Monday, April 03, 2006

A deep desire to overthrow something

One thing I noticed while watching V for Vendetta is that deep down I really do want to overthrow a government or a world system or something like that. I suppose the title of my blog gives that away. I have a pretty deep-seated desire for Justice. I like to see the bad guy get punished. I like to be the one to do the punishing. I can see the way someone's mind works when they start to say, "Hey, we should overthrow this government and replace it with something clean and new and beautiful."

But then we get to the means of accomplishing that, and I start to wonder if violent overthrows really do the deed. I mean, thank you Founding Fathers, for throwing all the tea into Boston Harbor and so on, but was that really the way to go about things? I wonder.

I guess my thought is that real revolution, real transformation, has to start with individuals and their connections to the people around them, and spread like a virus. What good is it to overthrow a tyrant and replace them with another? That seems to be our history, us as a human race.

I hope that my writing can have more effect on the lives of others than me killing someone. More positive effect, at least. I hope that living a righteous life, in the end, will mean more than killing a king or queen or whomever. I hope that being a good father will have more transforming effect on my society than me stomping out a bad government.

I just don't think terrorism works. Not in the way that a "freedom fighter" hopes it will. I don't think violence is the answer, unless that violence can somehow distinguish between the righteous and the evil, the just and the unjust. And I think the only revolution that will matter, the only one that changes anything in the future of our world is the revolution of the heart. That's the only revolution that can bring lasting, beneficial change on a societal level.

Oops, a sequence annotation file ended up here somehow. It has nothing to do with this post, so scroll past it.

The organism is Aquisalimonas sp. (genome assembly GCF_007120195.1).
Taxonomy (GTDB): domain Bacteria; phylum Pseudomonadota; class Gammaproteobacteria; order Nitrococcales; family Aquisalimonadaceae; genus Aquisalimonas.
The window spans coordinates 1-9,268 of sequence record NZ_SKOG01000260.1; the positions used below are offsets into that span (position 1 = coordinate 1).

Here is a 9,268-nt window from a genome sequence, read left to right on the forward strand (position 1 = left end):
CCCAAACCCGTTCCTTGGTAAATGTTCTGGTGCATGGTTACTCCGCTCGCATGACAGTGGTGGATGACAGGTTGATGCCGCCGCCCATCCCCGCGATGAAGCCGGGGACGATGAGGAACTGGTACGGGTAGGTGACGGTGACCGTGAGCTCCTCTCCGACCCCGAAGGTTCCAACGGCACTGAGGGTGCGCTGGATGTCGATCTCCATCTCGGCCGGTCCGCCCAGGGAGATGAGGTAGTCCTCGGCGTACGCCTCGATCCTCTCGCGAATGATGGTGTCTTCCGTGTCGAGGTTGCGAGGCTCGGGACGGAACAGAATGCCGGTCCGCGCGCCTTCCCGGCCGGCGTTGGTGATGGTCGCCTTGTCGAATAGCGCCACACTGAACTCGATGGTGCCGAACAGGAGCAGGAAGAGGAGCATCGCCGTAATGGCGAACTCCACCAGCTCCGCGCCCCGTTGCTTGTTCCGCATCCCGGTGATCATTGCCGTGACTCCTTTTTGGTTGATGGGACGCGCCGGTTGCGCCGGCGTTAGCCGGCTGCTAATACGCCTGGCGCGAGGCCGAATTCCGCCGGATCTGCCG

1. On the other hand, I would like to point out that when Jesus comes back it will be with a double-edged sword in his mouth and that the blood will flow as high as a horse's saddle in the Valley of Armageddon and so on. So, that seems like a pretty violent revolution to me.

  2. Ah, but you see, that's why I wrote, "I don't think violence is the answer, unless that violence can somehow distinguish between the righteous and the evil, the just and the unjust." Only Jesus can do that, bring judgement and not just bloodshed. My point is that human attempts to violently create positive change is difficult to do without creating injustice in the process. See?

  3. Well. That's your choice. But I am going to sock you in the nose if you disagree with me.

  4. Go ahead ya big -- OW! Hey, knock it off!